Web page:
The purpose of the current study is to examine the relationships between hope, optimism and mental health (psychological well-being and psychological distress) among students. A total of 222 students (132 males and 90 females) at the University of Pune from India completed inventories Revision of the Life Orientation Test (LOT-R), the Trait Hope Scale (THS) and the Mental Health Inventory (MHI) that assessed their optimism, hope and psychological well-being and psychological distress. The results of the study showed that optimism and hope were significantly correlated with each other. Optimism is positively related to psychological well-being and optimism is negatively related to psychological distress. Also, hope was positively related to psychological well-being. However, the findings suggest that optimism and hope could influence on mental health.
In this paper, the actuality of the study, and the role of subjective well-being problem in modern psychology and the comprehending of subjective well-being by current students is defined. The purpose of this research is to educe peculiarities of comprehending of subjective well-being by students with various levels of emotional intelligence. Methods of research are adapted Russian-Language questionnaire of K. Riff 'The scales of psychological well-being'; emotional intelligence questionnaire of D. V. Lusin. The research involved 72 students from different universities and disciplines aged between 18 and 24. Analyzing the results of the studies, it can be concluded that the understanding of happiness in different groups of students with high and low levels of overall emotional intelligence is different, as well as differentiated by gender. Students with a higher level of happiness possess more capacity and higher need to control their emotions, to cause and maintain the desired emotions and control something undesirable.
Diabetes is a chronic metabolic disorder that affects the quality of life in terms of physical health, social and psychological well-being. In spite of the enormous progress in the treatment of diabetes using existing commercial drugs, such as, insulin and oral hypoglycemic agents, the quest and search for new drugs is imperative due to several limitations of the commercial drugs. In addition, the existing diabetic drugs are expensive and unaffordable by the rural populace in the developing countries. The present study demonstrates the anti-diabetic property of aqueous extract of Bryophyllum pinnatum (BP) leaves using diabetic rats (albino rats) as models. At the same time, the anti-diabetic effect of the aqueous extract was compared to that of a sample containing a mixture of the extract and a commercial diabetic medicine, glibenclamide. A specified dosage of aqueous extract of Bryophyllum pinnatum (BP) leaves was administered on the experimental diabetic rats, and their BGL was measured and recorded. The results showed a significant drop in the BGL of the diabetic rats to a value close to normal blood glucose level within 120 minutes when only aqueous extract from BP leaves was used. When a sample containing a mixture of the aqueous extract and glibenclamide was administered, a further drop in BGL was observed. Therefore, the results reveal that aqueous extract of Bryophyllum pinnatum leaves have significant anti-diabetic properties, and that the performance of the existing drugs (glibenclamide) could be enhanced with the use of the aqueous extract.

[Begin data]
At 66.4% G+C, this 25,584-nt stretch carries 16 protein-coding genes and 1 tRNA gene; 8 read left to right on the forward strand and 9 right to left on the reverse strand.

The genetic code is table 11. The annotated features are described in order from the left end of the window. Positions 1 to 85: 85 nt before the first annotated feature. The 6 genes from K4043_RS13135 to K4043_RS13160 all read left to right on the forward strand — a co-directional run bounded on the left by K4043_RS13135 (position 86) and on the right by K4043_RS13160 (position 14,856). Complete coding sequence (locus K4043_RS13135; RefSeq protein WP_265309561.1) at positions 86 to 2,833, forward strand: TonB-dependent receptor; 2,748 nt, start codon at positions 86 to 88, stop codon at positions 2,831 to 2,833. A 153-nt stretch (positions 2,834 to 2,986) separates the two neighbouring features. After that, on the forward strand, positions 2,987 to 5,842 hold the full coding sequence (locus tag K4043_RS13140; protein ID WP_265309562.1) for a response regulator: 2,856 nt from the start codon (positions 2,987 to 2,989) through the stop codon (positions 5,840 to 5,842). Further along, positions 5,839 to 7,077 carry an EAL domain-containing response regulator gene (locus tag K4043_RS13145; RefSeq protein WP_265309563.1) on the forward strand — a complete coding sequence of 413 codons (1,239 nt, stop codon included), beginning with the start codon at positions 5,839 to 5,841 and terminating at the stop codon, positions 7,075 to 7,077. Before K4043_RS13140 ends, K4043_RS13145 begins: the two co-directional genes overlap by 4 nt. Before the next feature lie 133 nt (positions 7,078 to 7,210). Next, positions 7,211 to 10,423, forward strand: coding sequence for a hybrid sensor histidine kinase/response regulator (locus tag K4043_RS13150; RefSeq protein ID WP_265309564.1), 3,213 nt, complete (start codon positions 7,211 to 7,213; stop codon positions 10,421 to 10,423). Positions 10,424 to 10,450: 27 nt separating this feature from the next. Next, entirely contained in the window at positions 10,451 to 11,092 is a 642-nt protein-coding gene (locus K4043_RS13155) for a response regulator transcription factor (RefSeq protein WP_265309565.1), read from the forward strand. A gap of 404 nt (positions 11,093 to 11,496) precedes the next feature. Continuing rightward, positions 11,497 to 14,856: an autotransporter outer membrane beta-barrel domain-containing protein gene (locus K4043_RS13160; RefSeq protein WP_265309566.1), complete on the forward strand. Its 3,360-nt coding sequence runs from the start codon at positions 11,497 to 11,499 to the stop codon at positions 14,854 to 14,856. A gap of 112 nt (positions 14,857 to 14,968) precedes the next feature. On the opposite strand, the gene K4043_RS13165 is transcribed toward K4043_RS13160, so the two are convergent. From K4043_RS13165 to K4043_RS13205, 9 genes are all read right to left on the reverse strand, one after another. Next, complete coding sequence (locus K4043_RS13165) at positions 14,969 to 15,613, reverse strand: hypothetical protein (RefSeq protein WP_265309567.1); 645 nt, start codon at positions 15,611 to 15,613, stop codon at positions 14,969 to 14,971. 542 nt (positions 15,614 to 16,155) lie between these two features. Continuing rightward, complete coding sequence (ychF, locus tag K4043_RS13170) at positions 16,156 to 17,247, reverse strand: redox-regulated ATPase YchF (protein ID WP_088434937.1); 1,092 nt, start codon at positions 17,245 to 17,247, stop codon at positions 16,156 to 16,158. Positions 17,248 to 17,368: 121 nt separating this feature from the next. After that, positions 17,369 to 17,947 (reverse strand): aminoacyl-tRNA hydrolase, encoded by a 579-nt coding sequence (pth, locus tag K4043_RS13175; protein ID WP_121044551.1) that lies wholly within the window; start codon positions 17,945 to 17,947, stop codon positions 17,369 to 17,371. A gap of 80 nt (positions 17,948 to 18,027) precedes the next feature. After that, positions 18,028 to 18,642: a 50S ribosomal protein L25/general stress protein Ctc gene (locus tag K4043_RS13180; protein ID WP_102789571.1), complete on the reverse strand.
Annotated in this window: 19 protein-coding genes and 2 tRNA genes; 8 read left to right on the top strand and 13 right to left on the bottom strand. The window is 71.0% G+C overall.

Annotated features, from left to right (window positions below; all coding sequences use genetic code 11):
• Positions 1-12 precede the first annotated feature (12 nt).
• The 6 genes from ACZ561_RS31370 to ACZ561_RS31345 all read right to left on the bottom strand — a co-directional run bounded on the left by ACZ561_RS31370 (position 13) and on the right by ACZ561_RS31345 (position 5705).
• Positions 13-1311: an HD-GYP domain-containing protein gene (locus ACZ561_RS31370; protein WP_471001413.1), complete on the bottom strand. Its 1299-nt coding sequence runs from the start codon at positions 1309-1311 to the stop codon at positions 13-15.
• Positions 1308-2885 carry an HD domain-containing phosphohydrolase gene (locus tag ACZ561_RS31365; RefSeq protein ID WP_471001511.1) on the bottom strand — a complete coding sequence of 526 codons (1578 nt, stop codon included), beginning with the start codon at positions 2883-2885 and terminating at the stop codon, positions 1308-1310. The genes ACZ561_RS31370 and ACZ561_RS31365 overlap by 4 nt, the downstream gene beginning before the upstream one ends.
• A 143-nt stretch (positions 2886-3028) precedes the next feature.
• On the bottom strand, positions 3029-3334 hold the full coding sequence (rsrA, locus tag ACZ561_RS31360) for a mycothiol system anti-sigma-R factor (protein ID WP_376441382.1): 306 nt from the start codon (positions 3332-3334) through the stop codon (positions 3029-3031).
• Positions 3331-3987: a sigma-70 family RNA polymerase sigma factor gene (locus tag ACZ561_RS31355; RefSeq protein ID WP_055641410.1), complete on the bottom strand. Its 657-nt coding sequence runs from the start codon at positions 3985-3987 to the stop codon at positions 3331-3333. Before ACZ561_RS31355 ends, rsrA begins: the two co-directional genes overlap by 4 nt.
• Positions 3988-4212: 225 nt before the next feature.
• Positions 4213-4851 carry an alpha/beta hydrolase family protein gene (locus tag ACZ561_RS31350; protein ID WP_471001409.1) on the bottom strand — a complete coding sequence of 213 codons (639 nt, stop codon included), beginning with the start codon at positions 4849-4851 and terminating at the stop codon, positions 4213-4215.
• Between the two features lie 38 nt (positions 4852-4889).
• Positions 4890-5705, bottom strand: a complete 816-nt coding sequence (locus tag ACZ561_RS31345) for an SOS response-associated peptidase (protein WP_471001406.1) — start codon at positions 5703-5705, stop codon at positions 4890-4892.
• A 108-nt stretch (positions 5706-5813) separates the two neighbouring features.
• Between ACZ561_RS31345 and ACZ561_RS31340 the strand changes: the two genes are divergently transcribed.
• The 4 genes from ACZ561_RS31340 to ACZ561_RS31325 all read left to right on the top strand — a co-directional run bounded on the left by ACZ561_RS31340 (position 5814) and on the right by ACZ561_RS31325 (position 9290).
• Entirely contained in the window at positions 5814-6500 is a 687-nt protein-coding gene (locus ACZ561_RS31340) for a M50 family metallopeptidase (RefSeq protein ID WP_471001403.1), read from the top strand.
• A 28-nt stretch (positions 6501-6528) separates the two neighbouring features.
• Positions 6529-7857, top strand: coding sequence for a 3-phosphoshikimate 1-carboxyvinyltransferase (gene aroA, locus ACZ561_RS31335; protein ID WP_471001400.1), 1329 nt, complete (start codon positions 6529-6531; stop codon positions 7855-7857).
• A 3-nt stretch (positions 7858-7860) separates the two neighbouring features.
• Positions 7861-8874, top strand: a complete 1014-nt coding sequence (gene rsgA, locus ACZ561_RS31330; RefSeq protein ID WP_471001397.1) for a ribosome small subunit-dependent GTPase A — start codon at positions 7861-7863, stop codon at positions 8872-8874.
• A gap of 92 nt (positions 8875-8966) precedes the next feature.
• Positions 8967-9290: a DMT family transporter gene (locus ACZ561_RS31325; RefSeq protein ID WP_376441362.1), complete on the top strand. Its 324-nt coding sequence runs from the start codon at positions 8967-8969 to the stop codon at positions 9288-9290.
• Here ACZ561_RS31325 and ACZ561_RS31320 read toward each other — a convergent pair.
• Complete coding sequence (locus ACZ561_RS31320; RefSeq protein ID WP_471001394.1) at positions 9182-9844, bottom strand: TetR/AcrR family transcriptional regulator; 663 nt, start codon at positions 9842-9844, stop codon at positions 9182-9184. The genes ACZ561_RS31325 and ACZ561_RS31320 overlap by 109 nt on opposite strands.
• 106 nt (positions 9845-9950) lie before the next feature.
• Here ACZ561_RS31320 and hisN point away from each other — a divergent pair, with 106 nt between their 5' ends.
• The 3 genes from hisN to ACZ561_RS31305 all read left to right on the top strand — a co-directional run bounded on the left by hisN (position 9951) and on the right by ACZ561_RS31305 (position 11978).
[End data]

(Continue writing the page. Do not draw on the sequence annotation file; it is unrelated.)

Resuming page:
The psychological well-being of a family is a subjective matter for evaluation, all the more when it involves the element of religions, whether Islam, Christianity, Buddhism or Hinduism. Each of these religions emphasises similar values and morals on family psychological well-being. This comparative study is specifically to determine the role of religion on family psychological well-being in Pekan district, Pahang, Malaysia. The study adopts a quantitative and qualitative mixed method design and considers a total of 412 samples of parents and children for the quantitative study, and 21 samples for the qualitative study. The quantitative study uses simple random sampling, whereas the qualitative sampling is purposive. The instrument for quantitative study is Ryff’s Psychological Well-being Scale and the qualitative study involves the construction of a guidelines protocol for in-depth interviews of respondents. The quantitative study uses the SPSS version .19 with One Way Anova, and the qualitative analysis is manual based on transcripts with specific codes and themes. The results show nonsignificance, that is, no significant difference among religions in all family psychological well-being constructs in the comparison of Islam, Christianity, Buddhism and Hinduism, thereby accepting a null hypothesis and rejecting an alternative hypothesis. The qualitative study supports the quantitative study, that is, all 21 respondents explain that no difference exists in psychological wellbeing in the comparison of teachings in all the religious mentioned. These implications may be used as guidelines for government and non-government bodies in considering religion as an important element in family psychological well-being in the long run.